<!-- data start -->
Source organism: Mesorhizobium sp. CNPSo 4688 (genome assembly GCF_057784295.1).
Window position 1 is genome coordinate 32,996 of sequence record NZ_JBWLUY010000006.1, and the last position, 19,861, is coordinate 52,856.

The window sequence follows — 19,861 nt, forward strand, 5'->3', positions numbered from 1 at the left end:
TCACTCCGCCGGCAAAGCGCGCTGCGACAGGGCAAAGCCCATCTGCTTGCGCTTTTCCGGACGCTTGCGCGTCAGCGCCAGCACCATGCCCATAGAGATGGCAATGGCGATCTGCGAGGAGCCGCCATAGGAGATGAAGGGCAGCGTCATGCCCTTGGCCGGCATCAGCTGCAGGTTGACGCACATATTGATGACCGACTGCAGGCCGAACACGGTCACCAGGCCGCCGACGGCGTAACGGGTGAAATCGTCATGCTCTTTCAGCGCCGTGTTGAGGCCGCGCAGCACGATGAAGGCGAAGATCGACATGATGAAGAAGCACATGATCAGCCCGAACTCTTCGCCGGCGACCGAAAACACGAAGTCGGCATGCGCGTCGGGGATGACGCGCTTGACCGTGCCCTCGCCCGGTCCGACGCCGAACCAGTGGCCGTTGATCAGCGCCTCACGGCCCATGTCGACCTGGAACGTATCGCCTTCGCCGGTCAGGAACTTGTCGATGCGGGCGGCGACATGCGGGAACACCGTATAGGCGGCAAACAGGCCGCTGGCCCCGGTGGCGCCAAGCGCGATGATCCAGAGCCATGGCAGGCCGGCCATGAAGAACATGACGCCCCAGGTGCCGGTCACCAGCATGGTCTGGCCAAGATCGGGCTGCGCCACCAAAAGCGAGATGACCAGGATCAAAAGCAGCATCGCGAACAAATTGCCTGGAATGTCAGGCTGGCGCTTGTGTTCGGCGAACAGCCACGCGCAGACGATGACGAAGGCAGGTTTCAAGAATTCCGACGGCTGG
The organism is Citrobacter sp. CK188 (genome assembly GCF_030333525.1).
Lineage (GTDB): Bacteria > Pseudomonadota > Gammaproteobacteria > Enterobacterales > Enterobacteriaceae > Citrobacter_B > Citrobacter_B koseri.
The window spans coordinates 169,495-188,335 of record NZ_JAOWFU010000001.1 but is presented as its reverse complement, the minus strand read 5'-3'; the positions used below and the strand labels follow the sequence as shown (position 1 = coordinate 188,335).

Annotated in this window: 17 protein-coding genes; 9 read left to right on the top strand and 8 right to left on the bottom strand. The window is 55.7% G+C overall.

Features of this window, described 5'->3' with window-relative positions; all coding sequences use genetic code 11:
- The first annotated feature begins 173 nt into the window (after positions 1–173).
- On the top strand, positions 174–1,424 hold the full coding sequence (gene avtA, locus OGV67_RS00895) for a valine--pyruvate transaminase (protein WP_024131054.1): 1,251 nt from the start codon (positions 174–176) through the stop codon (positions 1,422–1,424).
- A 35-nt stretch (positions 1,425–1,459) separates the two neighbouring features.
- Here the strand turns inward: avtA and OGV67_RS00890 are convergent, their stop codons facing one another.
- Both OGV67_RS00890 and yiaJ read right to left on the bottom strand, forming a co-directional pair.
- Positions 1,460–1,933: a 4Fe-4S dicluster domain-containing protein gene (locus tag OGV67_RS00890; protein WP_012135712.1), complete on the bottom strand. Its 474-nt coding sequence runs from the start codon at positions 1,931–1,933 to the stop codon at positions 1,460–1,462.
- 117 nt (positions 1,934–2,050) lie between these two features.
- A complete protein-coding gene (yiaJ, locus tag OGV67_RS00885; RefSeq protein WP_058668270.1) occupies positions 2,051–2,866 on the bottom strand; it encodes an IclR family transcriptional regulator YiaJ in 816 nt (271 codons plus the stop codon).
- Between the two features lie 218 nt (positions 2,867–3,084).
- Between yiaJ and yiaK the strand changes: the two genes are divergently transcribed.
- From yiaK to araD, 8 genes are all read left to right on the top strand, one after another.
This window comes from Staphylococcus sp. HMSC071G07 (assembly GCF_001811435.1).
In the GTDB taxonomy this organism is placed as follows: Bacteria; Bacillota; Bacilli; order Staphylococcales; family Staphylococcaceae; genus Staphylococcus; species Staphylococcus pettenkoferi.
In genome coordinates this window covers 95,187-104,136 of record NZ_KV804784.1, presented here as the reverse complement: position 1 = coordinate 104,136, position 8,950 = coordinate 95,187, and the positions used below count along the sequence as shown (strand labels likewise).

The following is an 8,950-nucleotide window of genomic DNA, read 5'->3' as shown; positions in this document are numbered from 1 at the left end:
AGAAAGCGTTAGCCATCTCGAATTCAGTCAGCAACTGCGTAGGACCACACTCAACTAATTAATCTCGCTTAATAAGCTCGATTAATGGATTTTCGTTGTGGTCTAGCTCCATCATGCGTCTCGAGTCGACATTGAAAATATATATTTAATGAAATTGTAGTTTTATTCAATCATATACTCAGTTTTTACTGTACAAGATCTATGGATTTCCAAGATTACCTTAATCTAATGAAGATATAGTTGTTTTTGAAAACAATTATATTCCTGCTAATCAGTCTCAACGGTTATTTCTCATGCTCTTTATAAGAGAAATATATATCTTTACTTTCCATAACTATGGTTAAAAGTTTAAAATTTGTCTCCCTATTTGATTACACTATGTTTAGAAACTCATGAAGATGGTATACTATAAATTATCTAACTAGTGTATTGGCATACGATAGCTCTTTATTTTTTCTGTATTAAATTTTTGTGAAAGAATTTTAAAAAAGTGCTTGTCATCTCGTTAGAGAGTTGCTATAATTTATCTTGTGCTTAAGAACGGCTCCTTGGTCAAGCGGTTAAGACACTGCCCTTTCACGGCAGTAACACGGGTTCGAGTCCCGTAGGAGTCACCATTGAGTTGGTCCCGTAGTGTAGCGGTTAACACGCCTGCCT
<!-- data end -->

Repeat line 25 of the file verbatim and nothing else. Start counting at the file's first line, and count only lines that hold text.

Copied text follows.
AGAAAGCGTTAGCCATCTCGAATTCAGTCAGCAACTGCGTAGGACCACACTCAACTAATTAATCTCGCTTAATAAGCTCGATTAATGGATTTTCGTTGTGGTCTAGCTCCATCATGCGTCTCGAGTCGACATTGAAAATATATATTTAATGAAATTGTAGTTTTATTCAATCATATACTCAGTTTTTACTGTACAAGATCTATGGATTTCCAAGATTACCTTAATCTAATGAAGATATAGTTGTTTTTGAAAACAATTATATTCCTGCTAATCAGTCTCAACGGTTATTTCTCATGCTCTTTATAAGAGAAATATATATCTTTACTTTCCATAACTATGGTTAAAAGTTTAAAATTTGTCTCCCTATTTGATTACACTATGTTTAGAAACTCATGAAGATGGTATACTATAAATTATCTAACTAGTGTATTGGCATACGATAGCTCTTTATTTTTTCTGTATTAAATTTTTGTGAAAGAATTTTAAAAAAGTGCTTGTCATCTCGTTAGAGAGTTGCTATAATTTATCTTGTGCTTAAGAACGGCTCCTTGGTCAAGCGGTTAAGACACTGCCCTTTCACGGCAGTAACACGGGTTCGAGTCCCGTAGGAGTCACCATTGAGTTGGTCCCGTAGTGTAGCGGTTAACACGCCTGCCT